Conversatio Divina

Part 6 of 17

The Call of Communal Discernment

Steve Doughty

I am intrigued by how often in recent years I have heard the phrase “communal discernment.” I hear it in congregational settings, on retreats, and at regional church gatherings. Sometimes the phrase arises with great hope. A year ago I attended a three-day conference for leaders from ten different Christian denominations. To a person, communal discernment excited them. “When we practice communal discernment in our committees, relationships grow stronger,” said one seasoned leader. “We begin to see possibilities we never thought of before,” affirmed another.

On other occasions, “communal discernment” wells up in contexts of near despair. I recall a leader whose denomination, like many of ours, wrestled with major divisions. “Only God can provide a way out of the mess we’re in,” she said, shaking her head. “Do you think communal discernment might help?”

In both the excited and the aching references to communal discernment, I hear a call for the whole of Jesus’ church to explore the ways of discerning God’s will together. No one person has a lock on what communal discernment is about. Nor does any single church tradition. What we have right now, I am convinced, is an immense opportunity for shared conversation and mutual learning among various parts of the entire Christian family. We also have an emerging sense of the basics of communal discernment: its purpose, its source, the predispositions needed for discernment to take place in community, and some practices for discerning God’s will together. With gratitude to the many who have been both my fellow searchers and my teachers, I share the following as, I hope, an encouragement to ongoing, prayerful exploration.

01.  The Purpose of Communal Discernment

What is the purpose of communal discernment? When we engage in communal discernment, what are we really about? 

How we answer is crucial to the fruits communal discernment will bear in our life together. People can view discernment primarily as a quick fix for the church’s present ills and divisions. On occasion I get an invitation that essentially says, “We have an all-day meeting coming up and some tough divisions among us. We’d like you to help us with discernment. We hope to come out with a clear sense of God’s will for us by adjournment at 3:30 p.m.” The purpose of discernment, however, has nothing to do with quick fixes.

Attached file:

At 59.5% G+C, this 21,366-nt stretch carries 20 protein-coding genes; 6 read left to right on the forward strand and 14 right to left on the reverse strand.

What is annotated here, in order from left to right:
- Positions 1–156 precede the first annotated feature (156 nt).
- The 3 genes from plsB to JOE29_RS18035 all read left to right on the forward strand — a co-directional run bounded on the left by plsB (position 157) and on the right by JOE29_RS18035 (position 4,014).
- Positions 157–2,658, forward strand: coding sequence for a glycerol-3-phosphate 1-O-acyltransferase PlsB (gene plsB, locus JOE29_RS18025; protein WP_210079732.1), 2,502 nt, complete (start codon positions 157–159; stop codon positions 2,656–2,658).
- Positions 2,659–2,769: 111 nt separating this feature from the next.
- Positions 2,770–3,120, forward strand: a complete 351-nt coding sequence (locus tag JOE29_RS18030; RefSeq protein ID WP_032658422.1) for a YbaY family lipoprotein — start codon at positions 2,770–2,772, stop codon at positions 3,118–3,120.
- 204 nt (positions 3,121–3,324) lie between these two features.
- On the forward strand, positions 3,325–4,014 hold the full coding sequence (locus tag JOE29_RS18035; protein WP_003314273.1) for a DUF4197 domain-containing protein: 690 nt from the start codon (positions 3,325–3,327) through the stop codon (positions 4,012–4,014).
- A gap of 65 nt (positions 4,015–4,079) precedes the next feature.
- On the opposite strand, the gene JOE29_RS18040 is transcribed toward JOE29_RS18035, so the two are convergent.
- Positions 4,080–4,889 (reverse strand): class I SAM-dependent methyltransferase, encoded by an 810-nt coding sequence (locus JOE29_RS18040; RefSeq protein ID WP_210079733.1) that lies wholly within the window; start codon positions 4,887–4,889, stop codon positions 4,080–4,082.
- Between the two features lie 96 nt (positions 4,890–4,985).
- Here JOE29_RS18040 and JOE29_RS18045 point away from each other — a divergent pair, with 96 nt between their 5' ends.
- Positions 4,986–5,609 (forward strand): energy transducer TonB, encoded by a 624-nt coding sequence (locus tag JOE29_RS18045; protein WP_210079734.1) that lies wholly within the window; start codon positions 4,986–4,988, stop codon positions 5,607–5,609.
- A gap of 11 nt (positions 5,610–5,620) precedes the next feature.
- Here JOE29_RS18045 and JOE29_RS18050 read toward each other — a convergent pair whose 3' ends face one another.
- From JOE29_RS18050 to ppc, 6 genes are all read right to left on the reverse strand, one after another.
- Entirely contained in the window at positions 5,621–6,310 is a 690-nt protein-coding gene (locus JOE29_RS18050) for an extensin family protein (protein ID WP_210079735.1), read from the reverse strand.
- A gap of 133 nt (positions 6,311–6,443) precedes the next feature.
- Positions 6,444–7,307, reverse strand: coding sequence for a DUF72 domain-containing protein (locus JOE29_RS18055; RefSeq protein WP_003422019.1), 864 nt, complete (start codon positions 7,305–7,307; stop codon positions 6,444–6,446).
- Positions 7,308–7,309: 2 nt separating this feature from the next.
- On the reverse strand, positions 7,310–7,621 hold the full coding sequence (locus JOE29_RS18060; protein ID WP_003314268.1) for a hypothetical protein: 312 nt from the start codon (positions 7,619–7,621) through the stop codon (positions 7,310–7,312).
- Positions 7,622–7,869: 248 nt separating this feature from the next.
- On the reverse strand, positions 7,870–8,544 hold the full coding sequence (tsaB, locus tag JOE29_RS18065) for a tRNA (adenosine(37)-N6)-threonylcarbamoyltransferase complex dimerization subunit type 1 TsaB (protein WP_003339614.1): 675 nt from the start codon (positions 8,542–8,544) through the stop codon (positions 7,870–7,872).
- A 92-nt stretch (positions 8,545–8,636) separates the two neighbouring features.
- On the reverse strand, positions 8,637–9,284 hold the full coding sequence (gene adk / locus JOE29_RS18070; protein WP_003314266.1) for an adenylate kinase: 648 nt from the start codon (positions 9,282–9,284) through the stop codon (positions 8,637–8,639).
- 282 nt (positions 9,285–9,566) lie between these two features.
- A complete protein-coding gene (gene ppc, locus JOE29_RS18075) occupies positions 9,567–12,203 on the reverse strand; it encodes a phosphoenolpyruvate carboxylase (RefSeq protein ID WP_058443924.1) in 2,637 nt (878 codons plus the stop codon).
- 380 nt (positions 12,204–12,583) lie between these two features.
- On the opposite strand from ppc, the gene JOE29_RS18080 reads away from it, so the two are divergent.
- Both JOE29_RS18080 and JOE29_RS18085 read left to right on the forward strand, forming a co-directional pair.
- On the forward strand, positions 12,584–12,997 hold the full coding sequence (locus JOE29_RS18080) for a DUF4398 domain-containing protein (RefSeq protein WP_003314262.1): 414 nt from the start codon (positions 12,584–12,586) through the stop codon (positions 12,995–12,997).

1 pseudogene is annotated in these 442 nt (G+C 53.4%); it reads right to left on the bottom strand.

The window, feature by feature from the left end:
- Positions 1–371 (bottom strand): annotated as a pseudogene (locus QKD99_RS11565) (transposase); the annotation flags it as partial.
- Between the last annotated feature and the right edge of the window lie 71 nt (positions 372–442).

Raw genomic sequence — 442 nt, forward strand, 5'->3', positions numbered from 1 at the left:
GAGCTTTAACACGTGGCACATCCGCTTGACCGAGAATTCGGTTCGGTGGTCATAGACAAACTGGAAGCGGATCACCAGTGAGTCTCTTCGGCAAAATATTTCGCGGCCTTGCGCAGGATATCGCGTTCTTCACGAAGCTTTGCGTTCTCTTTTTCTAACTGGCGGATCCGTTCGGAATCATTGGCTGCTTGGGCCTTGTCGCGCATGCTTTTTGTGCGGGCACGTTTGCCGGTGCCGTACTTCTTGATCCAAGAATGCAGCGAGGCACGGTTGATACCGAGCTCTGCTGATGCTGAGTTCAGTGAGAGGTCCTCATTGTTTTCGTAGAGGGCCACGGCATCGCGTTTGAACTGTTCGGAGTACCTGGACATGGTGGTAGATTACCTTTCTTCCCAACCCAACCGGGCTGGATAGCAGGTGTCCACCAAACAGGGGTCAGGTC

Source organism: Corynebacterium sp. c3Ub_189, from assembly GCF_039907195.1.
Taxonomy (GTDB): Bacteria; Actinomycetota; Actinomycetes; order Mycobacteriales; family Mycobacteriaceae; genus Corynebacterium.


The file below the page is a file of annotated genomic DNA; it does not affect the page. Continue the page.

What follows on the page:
The insightful resource Grounded in God offers a clear picture of the purpose of communal discernment: “In group deliberations, discernment involves coming together with open hearts and open minds to seek God’s wisdom around issues important to the community.”Suzanne G. Farnham, Stephanie A. Hull, and Taylor R. McLean, Grounded in God: Listening Hearts Discernment for Group Deliberations, revised edition (Harrisburg, PA: Morehouse Publishing, 1999) 7. In communal discernment we seek one thing and one thing alone: God’s guidance for the life we share together.

Biblical images enrich our understanding of this purpose. I will mention just a few. When we discern together we seek collectively to put on the mind of Christ Jesus (Philippians 2:5). We allow ourselves to become molded more fully as agents of God’s world-redeeming peace (Micah 4:3–4). We seek God’s guidance in order that we may more fully welcome the stranger, visit the prisoner, and feed the hungry (Matthew 25:31–46). Communal discernment is not about glossing over our divisions or articulating our plans “right on schedule.” It is about being formed together in God’s ways.